The present investigation was conducted to examine the effects upon normal lymphocyte activation of the addition of brain-tumor cyst fluid or cerebrospinal fluid (CSF) to an in vitro culture system. It was believed that factors present in these fluids may play a role in local and systemic immunosuppression in brain-tumor patients. The authors evaluated the effect of the cyst fluid, CSF, and serum from eight patients with brain tumors (one astrocytoma, five glioblastoma multiforme, one medulloblastoma, and one microglioma) on mitogen-stimulated lymphocyte function as measured by 3H-thymidine incorporation, cell size distribution, and cellular proliferation. Lymphocytes from normal volunteers were incubated for 90 hours in culture medium with 10% pooled human serum, mitogens (phytohemagglutinin, concanavalin A, and pokeweed mitogen), and a range of volumes of cyst fluid or CSF from the tumor patients. Significant suppression of mitogen-induced activation of the lymphocytes was demonstrated in the presence of cyst fluid from five out of six patients, but the mitogen response was only minimally affected by the addition of CSF from these patients to the culture medium. The suppression of lymphocyte activation by cyst fluid was directly proportional in several cases to the concentration of the cyst fluid. The total protein, albumin, and immunoglobulin (Ig) concentrations in the cyst fluids were observed to roughly correspond to the serum levels and were much higher than in CSF. These studies suggest that brain-tumor cells locally produce lymphocyte-suppressive factors which may then be released into blood. Preliminary characterization of the suppressive factor(s) responsible for the inhibition of lymphocyte function indicates that they are non-dialyzable and do not appear to be an IgG.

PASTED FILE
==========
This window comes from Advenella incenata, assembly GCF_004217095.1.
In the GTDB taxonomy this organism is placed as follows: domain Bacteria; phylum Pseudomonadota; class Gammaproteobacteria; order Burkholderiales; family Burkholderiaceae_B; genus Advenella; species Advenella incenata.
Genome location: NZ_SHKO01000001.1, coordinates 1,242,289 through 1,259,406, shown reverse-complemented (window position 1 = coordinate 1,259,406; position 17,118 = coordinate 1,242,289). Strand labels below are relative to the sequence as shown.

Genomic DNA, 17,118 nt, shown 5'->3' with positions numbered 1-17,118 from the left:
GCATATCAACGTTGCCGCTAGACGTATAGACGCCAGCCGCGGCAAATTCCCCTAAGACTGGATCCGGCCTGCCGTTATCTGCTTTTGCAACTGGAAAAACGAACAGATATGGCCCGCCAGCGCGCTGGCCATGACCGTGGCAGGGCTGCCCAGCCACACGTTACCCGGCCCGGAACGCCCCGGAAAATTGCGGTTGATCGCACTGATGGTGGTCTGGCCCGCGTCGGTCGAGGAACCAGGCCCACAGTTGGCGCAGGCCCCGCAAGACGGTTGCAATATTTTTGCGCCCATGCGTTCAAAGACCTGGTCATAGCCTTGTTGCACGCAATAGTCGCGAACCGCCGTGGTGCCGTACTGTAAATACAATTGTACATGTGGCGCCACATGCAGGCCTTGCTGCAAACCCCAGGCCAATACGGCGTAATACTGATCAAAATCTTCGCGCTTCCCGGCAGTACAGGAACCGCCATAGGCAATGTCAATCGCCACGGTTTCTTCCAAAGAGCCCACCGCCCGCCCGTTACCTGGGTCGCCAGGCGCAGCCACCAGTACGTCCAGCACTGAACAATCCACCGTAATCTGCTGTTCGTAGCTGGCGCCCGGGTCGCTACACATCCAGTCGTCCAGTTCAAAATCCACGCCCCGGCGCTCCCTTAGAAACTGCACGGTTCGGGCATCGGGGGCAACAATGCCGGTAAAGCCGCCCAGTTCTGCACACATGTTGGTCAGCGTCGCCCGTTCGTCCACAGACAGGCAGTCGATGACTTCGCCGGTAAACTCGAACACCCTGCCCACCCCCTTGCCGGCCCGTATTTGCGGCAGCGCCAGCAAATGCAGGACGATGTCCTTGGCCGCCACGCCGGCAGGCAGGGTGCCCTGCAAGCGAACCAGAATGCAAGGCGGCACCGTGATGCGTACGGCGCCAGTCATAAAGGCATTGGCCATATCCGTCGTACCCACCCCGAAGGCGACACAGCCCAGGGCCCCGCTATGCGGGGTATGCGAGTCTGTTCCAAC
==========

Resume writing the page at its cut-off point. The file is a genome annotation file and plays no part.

ASJC Scopus subject areas
- Clinical Neurology